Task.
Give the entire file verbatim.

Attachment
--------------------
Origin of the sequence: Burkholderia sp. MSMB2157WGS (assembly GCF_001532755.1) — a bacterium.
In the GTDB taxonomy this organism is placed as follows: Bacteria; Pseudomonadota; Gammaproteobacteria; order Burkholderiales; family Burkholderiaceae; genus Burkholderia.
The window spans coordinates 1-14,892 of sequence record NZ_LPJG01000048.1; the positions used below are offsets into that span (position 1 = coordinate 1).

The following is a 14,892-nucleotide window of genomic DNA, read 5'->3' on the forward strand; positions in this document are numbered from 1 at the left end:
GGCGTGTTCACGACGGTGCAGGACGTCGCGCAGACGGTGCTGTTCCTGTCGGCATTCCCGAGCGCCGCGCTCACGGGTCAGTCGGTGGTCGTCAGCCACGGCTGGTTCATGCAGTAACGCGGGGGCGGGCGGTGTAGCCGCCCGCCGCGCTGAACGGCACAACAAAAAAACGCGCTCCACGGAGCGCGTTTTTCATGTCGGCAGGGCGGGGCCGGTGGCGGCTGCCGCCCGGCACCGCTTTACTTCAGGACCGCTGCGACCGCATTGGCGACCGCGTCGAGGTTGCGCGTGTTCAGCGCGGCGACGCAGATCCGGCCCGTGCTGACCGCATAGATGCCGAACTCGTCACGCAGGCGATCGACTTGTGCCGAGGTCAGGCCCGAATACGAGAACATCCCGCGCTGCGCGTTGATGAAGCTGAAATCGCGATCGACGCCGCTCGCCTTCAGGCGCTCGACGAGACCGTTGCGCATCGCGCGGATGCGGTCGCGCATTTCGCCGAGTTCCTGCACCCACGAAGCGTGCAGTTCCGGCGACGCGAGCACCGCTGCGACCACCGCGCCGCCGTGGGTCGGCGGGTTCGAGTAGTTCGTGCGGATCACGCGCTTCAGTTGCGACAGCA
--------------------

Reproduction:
Origin of the sequence: Burkholderia sp. MSMB2157WGS (assembly GCF_001532755.1) — a bacterium.
In the GTDB taxonomy this organism is placed as follows: Bacteria; Pseudomonadota; Gammaproteobacteria; order Burkholderiales; family Burkholderiaceae; genus Burkholderia.
The window spans coordinates 1-14,892 of sequence record NZ_LPJG01000048.1; the positions used below are offsets into that span (position 1 = coordinate 1).

The following is a 14,892-nucleotide window of genomic DNA, read 5'->3' on the forward strand; positions in this document are numbered from 1 at the left end:
GGCGTGTTCACGACGGTGCAGGACGTCGCGCAGACGGTGCTGTTCCTGTCGGCATTCCCGAGCGCCGCGCTCACGGGTCAGTCGGTGGTCGTCAGCCACGGCTGGTTCATGCAGTAACGCGGGGGCGGGCGGTGTAGCCGCCCGCCGCGCTGAACGGCACAACAAAAAAACGCGCTCCACGGAGCGCGTTTTTCATGTCGGCAGGGCGGGGCCGGTGGCGGCTGCCGCCCGGCACCGCTTTACTTCAGGACCGCTGCGACCGCATTGGCGACCGCGTCGAGGTTGCGCGTGTTCAGCGCGGCGACGCAGATCCGGCCCGTGCTGACCGCATAGATGCCGAACTCGTCACGCAGGCGATCGACTTGTGCCGAGGTCAGGCCCGAATACGAGAACATCCCGCGCTGCGCGTTGATGAAGCTGAAATCGCGATCGACGCCGCTCGCCTTCAGGCGCTCGACGAGACCGTTGCGCATCGCGCGGATGCGGTCGCGCATTTCGCCGAGTTCCTGCACCCACGAAGCGTGCAGTTCCGGCGACGCGAGCACCGCTGCGACCACCGCGCCGCCGTGGGTCGGCGGGTTCGAGTAGTTCGTGCGGATCACGCGCTTCAGTTGCGACAGCA